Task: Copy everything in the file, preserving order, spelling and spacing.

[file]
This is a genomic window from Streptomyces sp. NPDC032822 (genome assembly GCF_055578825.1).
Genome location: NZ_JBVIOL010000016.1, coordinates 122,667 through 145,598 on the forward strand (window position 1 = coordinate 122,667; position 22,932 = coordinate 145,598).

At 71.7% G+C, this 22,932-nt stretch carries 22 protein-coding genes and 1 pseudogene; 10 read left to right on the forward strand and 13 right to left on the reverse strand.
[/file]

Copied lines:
This is a genomic window from Streptomyces sp. NPDC032822 (genome assembly GCF_055578825.1).
Genome location: NZ_JBVIOL010000016.1, coordinates 122,667 through 145,598 on the forward strand (window position 1 = coordinate 122,667; position 22,932 = coordinate 145,598).

At 71.7% G+C, this 22,932-nt stretch carries 22 protein-coding genes and 1 pseudogene; 10 read left to right on the forward strand and 13 right to left on the reverse strand.